The beauty of the churches we have prayed in are also a great aid to prayer. But it’s not just the beauty – it’s also the historicity of these places. Cardinal Pell preached yesterday, and he began by relating some of the history of Santa Maria in Trastevere.
It is, apparently, the oldest church in Rome, insofar as it was the first “official house of worship” wherein Christians could publicly pray. In the first few centuries of the Church, Christians in Rome worshipped discreetly, and celebrated Sunday Mass in “house churches” – private homes of the faithful.
Parts of the church are so old that they in fact predate Christianity. The pillars in the nave, for example, are salvaged from several pagan temples. It is an old building, and a dark one. There is no natural light. But although it is dark, it is not gloomy – the mosaics in the sanctuary are luminous.
Cardinal Pell evoked the theme of light which imbues Christmas and especially Epiphany, but his words played to the church we were in, too. He suggested that the darkness of paganism may ebb and flow in our world, but it will never overcome the light of Christ, and it’s our task to carry the torch and illuminate the shadows of our time.
These words came back to me at today’s Mass at St Paul’s Outside the Walls. This is a very different church. It less than 200 years old, and it is immensely light and airy. It’s also just plain immense. St Paul’s evokes solidity and permanence.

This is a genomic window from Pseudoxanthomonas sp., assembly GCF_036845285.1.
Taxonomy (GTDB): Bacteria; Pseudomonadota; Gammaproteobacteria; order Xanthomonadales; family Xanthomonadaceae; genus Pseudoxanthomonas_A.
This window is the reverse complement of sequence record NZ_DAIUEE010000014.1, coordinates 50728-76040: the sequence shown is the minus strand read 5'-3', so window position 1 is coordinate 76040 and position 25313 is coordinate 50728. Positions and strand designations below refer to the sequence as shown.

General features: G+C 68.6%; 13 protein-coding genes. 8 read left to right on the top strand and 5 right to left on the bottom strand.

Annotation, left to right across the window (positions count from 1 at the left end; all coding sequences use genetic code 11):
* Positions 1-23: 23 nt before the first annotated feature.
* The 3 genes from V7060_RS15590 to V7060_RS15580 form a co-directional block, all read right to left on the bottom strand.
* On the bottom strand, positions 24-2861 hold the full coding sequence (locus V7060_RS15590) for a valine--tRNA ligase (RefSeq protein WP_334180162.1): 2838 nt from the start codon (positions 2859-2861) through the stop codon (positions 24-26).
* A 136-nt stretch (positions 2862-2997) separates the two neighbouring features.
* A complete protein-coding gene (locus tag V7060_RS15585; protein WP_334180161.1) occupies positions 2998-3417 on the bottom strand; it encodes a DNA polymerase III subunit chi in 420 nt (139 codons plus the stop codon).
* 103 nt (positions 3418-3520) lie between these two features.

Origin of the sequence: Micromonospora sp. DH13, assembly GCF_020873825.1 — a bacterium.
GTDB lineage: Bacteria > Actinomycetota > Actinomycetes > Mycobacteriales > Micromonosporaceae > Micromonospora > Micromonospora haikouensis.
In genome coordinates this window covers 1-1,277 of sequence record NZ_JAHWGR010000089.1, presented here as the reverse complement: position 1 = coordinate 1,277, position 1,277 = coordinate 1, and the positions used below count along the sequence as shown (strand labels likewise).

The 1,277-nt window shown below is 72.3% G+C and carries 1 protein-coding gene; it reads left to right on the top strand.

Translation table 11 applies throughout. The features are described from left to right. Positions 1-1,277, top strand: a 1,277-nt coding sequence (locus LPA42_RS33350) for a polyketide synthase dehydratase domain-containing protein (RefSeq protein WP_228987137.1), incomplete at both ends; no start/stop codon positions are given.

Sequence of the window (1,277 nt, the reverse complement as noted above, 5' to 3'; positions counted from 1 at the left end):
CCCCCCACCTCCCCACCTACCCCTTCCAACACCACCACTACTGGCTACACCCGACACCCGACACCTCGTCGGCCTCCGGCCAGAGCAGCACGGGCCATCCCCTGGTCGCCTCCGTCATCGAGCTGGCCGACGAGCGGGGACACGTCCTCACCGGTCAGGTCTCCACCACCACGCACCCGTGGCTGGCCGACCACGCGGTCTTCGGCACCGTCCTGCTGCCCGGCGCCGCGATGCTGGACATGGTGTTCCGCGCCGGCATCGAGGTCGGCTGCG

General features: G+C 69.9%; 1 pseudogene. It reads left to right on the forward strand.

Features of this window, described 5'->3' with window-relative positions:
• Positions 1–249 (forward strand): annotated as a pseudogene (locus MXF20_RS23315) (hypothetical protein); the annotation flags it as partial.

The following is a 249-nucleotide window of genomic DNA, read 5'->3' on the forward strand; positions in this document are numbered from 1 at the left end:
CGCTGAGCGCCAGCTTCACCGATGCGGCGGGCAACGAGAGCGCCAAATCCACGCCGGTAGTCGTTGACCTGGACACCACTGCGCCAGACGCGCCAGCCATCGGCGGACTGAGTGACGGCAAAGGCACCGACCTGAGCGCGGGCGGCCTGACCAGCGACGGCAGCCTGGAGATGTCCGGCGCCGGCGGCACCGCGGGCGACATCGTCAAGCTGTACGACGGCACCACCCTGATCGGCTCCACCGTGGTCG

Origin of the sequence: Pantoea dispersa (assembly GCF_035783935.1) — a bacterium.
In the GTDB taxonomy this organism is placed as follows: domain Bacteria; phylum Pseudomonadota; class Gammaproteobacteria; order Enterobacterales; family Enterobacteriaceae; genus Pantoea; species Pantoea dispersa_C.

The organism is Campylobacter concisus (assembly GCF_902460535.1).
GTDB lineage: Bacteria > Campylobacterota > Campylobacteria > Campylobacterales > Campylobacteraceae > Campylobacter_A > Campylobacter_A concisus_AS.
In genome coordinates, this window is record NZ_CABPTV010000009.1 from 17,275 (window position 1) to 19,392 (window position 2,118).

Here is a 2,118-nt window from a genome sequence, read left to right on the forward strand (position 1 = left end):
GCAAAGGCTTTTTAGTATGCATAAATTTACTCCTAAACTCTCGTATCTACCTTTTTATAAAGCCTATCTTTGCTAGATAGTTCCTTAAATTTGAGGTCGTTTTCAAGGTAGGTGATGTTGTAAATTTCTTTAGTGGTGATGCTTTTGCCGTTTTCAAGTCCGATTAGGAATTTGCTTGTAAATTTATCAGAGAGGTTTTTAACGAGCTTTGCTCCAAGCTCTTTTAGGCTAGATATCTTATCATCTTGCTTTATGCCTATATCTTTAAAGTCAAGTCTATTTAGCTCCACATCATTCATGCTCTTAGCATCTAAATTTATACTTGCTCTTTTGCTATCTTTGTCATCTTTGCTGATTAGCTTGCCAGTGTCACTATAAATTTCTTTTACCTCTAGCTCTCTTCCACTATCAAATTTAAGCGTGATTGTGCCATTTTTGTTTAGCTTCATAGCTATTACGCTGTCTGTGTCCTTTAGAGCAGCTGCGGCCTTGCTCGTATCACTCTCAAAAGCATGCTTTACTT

During Mass today I prayed especially for the victims of yesterday’s Islamist attack in Paris. As I looked around, I pondered how illusory the permanence of this church is. I contemplated not just the physical basilica, but also the faith in Europe, and the freedoms of liberal democracy. All of these things are threatened by the barbarity and violence of Islamism. Islam is not pagan – strictly speaking, it’s a heresy – but it is, nonetheless, the intellectual and spiritual inspiration of a darkness which threatens to spread through Europe and beyond.
As beautiful and big and bright as St Paul’s Basilica is – evocative of Christ, the Alpha and the Omega – I found more consolation in Santa Maria in Trastevere. Especially in its comparative modesty, and in its warm pockets of light which scatter the shadows.
The confidence and brashness and self-assurance of St Paul’s doesn’t suit the present mood, I think. It is warmth and goodness and heroic courage which these times call for, which is evoked not only in the long history of Santa Maria in Trastevere, but also in its very stones: in its architecture and atmosphere.
While I share people’s criticisms of the TJH Council’s latest report, I’d caution against throwing the baby out with the bathwater.
Francis Sullivan is both knowledgeable and thoughtful. I encourage anyone who hasn’t heard him speak to remedy that. He most certainly merits benefit of the doubt.